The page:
The Cell

Lock up the tots and blindfold Granny before you enter The Cell and join research therapist Catherine Deane — that's Jennifer Lopez, taking a break from club-hopping with Puffy — on the trail of a monster with kinks that even Hannibal the Cannibal never investigated. Carl Stargher, played with no sick twist untried by Vincent D'Onofrio, is not your ordinary cutup. Carl kidnaps women, locks them in a glass cell and videotapes their torment when he turns on the showers and drowns them. For a droll finishing touch, Carl lowers himself over the waterlogged bodies of his victims by means of rings attached to the flesh of his back — ouch! — and then masturbates in throbbing appreciation of his own handiwork. Pretty, it isn't. I point this out for the sake of those delicate flowers who might wander into The Cell by accident expecting a dry treatise on microbiology.

Those expecting sadistic trash are in for a surprise as well. Mark Protosevich might have fashioned a screenplay that steals without shame from The Silence of the Lambs and Seven, but The Cell has a look of its own, and it's a look that will pop your peepers. It stands to reason that the one-named Tarsem — born in India, educated at Harvard and famous for his visionary commercials (Nike, Levi's, Miller Lite) and music videos (R.E.M.'s "Losing My Religion") — is not about to make his feature-directing debut with a movie that looks even remotely ordinary.

Tarsem uses the dramatically shallow plot to create a dream world densely packed with images of beauty and terror that cling to the memory even if you don't want them to. It was astute of him to cast Lopez, an underrated actress with the kind of warmth and magnetism (Selena, Out of Sight) that an audience will follow anywhere. Catherine has been using a synaptic-transfer machine devised by Dr. Henry West (Dylan Baker) to enter the mind of a comatose boy. These striking images, filmed in Africa, open the film on a note of surreal serenity that is quickly shattered when FBI agent Peter Novak (Vince Vaughn) enlists Catherine to climb into the depraved subconscious of Carl, now captured and conveniently comatose. Maybe Catherine can figure out where Carl is hiding his latest trapped butterfly before the cell fills with water and another beauty dies at the hand of the beast.

The setup stretches credulity further than the skin on Carl's back. And when agent Novak jumps into the killer's brain to save Catherine — it seems that mind-probers risk insanity and death if they stay cooped up inside a freak's head too long — you may be tempted to hiss and boo at the screen. But it's the internal logic of the plot that concerns Tarsem and his f/x team, and their visual arsenal rarely fails to impress.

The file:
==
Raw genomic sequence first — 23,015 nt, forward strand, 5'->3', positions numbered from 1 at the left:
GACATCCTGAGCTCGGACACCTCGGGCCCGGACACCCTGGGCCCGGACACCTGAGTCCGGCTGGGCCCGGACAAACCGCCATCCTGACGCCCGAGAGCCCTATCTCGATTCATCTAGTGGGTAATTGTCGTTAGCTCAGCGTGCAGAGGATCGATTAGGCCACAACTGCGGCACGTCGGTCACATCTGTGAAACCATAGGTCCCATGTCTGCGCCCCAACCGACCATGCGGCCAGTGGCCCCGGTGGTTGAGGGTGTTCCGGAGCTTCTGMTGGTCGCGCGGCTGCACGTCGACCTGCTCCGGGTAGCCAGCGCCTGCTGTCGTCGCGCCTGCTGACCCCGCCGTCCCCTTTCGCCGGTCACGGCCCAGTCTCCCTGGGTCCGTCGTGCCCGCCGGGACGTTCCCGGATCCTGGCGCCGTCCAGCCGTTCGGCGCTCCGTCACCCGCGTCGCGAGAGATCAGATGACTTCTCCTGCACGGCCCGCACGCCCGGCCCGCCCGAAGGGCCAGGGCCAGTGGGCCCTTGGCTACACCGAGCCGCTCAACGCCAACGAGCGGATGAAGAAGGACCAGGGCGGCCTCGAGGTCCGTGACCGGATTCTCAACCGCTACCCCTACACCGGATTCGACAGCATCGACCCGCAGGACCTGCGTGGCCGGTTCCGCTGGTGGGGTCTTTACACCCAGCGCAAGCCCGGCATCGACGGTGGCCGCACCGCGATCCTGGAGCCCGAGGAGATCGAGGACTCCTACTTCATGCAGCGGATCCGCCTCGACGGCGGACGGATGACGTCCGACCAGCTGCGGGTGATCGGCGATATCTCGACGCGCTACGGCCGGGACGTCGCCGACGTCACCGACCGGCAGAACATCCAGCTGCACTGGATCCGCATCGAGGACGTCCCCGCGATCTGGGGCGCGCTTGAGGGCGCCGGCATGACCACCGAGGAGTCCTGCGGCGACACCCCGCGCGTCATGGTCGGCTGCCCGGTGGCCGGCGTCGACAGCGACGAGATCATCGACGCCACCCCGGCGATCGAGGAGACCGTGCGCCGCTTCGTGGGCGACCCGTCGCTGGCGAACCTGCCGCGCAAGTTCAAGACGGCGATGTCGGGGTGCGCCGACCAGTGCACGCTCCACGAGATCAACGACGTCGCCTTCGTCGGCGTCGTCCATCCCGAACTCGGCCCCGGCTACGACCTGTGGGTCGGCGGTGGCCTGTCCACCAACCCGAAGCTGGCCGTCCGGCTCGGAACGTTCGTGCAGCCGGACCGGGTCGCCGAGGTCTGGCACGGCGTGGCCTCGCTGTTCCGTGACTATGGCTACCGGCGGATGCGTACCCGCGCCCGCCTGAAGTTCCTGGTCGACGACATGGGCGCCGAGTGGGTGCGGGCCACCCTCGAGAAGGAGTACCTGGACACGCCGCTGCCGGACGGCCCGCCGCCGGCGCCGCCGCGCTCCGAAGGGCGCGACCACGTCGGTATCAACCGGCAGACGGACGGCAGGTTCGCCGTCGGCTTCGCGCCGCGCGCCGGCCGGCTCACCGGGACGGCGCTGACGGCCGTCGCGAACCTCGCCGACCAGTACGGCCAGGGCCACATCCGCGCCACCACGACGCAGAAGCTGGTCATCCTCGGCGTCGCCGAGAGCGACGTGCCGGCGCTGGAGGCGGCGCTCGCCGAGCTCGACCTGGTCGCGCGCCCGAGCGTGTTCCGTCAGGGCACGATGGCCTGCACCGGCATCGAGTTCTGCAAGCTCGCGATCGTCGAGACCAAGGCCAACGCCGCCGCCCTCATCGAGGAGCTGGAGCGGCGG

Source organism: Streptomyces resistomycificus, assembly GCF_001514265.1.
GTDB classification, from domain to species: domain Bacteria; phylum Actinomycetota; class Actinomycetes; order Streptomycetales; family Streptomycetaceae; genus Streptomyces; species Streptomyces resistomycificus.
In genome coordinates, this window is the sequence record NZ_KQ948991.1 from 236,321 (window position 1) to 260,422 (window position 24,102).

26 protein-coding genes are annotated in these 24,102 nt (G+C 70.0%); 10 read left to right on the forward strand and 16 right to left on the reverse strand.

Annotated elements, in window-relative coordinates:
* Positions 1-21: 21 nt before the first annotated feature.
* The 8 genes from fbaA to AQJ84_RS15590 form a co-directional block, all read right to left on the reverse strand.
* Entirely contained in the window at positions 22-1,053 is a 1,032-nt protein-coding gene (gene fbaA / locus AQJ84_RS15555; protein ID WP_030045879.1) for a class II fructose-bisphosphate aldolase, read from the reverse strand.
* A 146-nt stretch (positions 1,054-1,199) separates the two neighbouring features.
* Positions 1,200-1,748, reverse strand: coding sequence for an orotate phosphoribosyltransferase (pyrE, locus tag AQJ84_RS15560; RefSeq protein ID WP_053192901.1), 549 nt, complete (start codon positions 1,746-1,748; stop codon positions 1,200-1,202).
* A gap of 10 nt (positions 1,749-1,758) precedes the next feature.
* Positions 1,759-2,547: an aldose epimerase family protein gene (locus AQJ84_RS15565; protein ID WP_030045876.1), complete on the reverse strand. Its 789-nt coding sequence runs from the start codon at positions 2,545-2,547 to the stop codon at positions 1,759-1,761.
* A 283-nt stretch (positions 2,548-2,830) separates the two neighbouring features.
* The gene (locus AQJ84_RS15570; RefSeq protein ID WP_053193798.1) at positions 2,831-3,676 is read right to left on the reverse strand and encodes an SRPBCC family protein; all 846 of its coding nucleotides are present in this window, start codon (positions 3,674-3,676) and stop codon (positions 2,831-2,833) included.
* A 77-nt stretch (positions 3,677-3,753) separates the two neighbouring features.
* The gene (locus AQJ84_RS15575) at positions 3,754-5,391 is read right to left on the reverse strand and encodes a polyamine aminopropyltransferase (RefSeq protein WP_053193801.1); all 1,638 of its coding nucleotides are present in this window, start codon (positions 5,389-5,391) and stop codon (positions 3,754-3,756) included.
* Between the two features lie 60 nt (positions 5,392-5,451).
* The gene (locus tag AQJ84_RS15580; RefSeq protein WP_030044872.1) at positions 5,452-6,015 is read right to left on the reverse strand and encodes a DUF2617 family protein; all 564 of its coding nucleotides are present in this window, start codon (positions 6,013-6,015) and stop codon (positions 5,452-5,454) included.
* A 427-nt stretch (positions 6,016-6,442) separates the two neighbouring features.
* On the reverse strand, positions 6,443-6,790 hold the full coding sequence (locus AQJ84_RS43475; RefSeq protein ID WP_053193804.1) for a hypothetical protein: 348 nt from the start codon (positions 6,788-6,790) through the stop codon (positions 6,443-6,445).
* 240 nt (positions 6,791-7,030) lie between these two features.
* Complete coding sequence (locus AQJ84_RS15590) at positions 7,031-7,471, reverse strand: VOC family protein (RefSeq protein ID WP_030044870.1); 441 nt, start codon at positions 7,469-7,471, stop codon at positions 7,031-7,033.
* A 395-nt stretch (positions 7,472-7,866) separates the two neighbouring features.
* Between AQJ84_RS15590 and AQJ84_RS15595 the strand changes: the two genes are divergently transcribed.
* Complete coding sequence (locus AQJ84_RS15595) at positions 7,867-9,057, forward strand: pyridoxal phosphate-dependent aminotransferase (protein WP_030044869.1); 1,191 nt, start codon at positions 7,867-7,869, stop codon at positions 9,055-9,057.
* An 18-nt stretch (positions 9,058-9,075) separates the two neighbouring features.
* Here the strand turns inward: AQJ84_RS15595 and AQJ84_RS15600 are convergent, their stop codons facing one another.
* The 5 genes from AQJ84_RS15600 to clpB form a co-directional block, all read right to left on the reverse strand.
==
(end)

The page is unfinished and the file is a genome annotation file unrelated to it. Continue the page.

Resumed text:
For starters, Carl has five different alter egos, from abused child to demonic satyr, and Catherine must confront each of them to unlock the key to his psychosis. D'Onofrio, best remembered as the flabby soldier who blew his brains out in Stanley Kubrick's Full Metal Jacket and the giant bug in Men in Black, plumbs the depths of Carl's depravity with uncanny skill. In a film that plays to the eye, D'Onofrio and Lopez still manage to keep the human details in perspective.

No easy feat, considering the sights that keep vying for our attention. The throne room in which Carl the evil king holds sway looks like a mad collaboration between Hieronymus Bosch and Fellini by way of Nine Inch Nails. Computer-generated imagery is all the rage these days, from Gladiator to The Perfect Storm, but Tarsem insisted on building actual sets on soundstages to bring a fierce reality to the fantastic.

For audiences unattuned to Tarsem's head trip, The Cell may be less a cause for wonder than it is for nightmares and migraines. Watching Carl — who often sees himself as a devil with horns created out of human hair — trap women in cages, dress them in S&M regalia and bind them in chokers that cause bleeding from the jugular is hardly entertainment, even if Tarsem takes pains to show how Carl sees his victims as mermaids in a magical kingdom of his own creation. Is Tarsem condemning the sick visions that drive Carl to murder, or is he getting off on them? There's little doubt that his cinematic provocation will stir up heated debate. Even with fava beans and a nice Chianti, The Cell is not a movie that goes down easy.

From The Archives Issue 849: September 14, 2000